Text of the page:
EXCLUSIVE: Senior BBC journalists are furious at Gary Lineker’s “egregious” breach of impartiality rules after he compared UK government asylum policy to 1930s Nazi Germany.
Deadline has spoken to a number of sources in the BBC newsroom who said that their mission to cover news objectively had been damaged by Lineker’s tweets on Tuesday. They urged Tim Davie, the BBC director-general, to take action against the Match of the Day host.
Lineker, the BBC’s highest-paid presenter, railed at “beyond awful” government plans to stop small boats carrying asylum seekers from arriving on British shores. He later added: “We take far fewer refugees than other major European countries. This is just an immeasurably cruel policy directed at the most vulnerable people in language that is not dissimilar to that used by Germany in the 30s.”
One BBC presenter said it was “such an egregious breach” of the broadcaster’s standards on impartiality, which were made a top priority by Davie when he took office in 2020. A second insider added: “It’s a massive problem for us. Tim needs to act decisively now. It’s unsustainable.”
Lineker’s colleagues acknowledged that he is unlikely to be fired, but said it was possible that he could be taken off air for a period of time. “Suspend til end of the [football] season? He might walk at that point which would not be a bad thing from Tim’s point of view,” said one person.
Two sources said the matter was complicated by the presence of Richard Sharp, the BBC’s chairman. Sharp remains in post despite explicit links to the Conservative Party, including recent revelations that he helped facilitate a loan guarantee for former prime minister Boris Johnson around the time he was applying for his BBC role. “They haven’t really got a leg to stand on with the Sharp stuff,” said a source.
BBC insiders have said that Lineker will be spoken to over the tweet, though the meeting was yet to take place as of this afternoon UK time. Asked how many “strikes” Lineker had over his social media posts, Davie told BBC News today: “I think the BBC absolutely puts the highest value on impartiality and that’s clearly important to us.”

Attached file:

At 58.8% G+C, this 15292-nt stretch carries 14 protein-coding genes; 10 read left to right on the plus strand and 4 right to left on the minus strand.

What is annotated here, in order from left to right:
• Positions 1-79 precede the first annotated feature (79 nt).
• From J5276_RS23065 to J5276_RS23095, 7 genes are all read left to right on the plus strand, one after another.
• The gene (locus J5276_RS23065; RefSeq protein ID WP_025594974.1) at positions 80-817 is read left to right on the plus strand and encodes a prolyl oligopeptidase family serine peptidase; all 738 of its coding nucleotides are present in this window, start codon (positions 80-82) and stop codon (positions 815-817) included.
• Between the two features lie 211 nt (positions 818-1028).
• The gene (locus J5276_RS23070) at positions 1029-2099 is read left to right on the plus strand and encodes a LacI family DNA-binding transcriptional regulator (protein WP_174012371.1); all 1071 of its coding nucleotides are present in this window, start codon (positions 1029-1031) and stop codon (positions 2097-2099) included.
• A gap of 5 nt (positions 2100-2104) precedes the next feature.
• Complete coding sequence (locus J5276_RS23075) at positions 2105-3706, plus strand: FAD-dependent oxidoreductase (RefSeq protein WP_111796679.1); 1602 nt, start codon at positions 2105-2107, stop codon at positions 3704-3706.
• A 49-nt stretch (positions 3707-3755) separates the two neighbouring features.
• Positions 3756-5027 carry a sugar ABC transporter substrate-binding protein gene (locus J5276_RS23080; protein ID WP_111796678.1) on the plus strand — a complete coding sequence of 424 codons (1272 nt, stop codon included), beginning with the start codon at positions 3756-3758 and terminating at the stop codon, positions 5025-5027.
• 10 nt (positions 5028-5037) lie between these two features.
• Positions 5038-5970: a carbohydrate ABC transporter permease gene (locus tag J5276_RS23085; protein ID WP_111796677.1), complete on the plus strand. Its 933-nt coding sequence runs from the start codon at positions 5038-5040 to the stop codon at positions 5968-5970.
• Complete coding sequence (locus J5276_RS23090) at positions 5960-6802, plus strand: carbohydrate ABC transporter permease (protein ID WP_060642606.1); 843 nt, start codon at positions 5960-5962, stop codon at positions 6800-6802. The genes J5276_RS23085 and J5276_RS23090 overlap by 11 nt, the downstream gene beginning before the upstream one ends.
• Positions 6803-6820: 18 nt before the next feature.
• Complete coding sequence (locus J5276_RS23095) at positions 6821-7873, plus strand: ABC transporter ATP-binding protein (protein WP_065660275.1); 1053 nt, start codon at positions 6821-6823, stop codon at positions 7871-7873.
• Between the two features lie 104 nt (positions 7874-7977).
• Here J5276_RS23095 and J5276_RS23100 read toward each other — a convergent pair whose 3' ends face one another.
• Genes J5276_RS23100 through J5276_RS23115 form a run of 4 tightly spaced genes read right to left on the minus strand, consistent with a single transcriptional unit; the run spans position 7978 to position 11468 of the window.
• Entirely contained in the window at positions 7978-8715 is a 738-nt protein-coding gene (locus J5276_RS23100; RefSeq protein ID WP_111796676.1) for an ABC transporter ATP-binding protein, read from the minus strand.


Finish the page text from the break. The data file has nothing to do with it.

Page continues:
BBC journalists are held to a higher standard of impartiality than non-news presenters like Lineker, though all have been told that their social media activity “can affect perceptions of the BBC’s impartiality.”
Lineker was deemed to have broken BBC impartiality rules last October after tweeting his views on the Conservative Party accepting donations from Russia. The BBC said Lineker had “additional responsibility” because of his high profile and reminded him that employees should “avoid taking sides on party political issues or political controversies.”
Lineker was defiant on Twitter today, arguing that he was “sticking to politics” and sharing a thread from Tanja Bueltman, a professor at the University of Strathclyde, supporting his Nazi comparison. “I have never known such love and support in my life than I’m getting this morning (England World Cup goals aside, possibly). I want to thank each and every one of you. It means a lot. I’ll continue to try and speak up for those poor souls that have no voice. Cheers all,” he said.
Roger Mosey, the BBC’s former editorial director, said the corporation had been “weak and wobbly” on Lineker, who is paid £1.35M ($1.6M) for hosting sport. He told Radio 4’s Media Show that Lineker’s tweets have “not really been complying with the letter of the law on the guidelines.”
The BBC said: “The BBC has social media guidance, which is published. Individuals who work for us are aware of their responsibilities relating to social media. We have appropriate internal processes in place if required. We would expect Gary to be spoken to and reminded of his responsibilities.”
Deadline has approached Lineker’s representative for comment.
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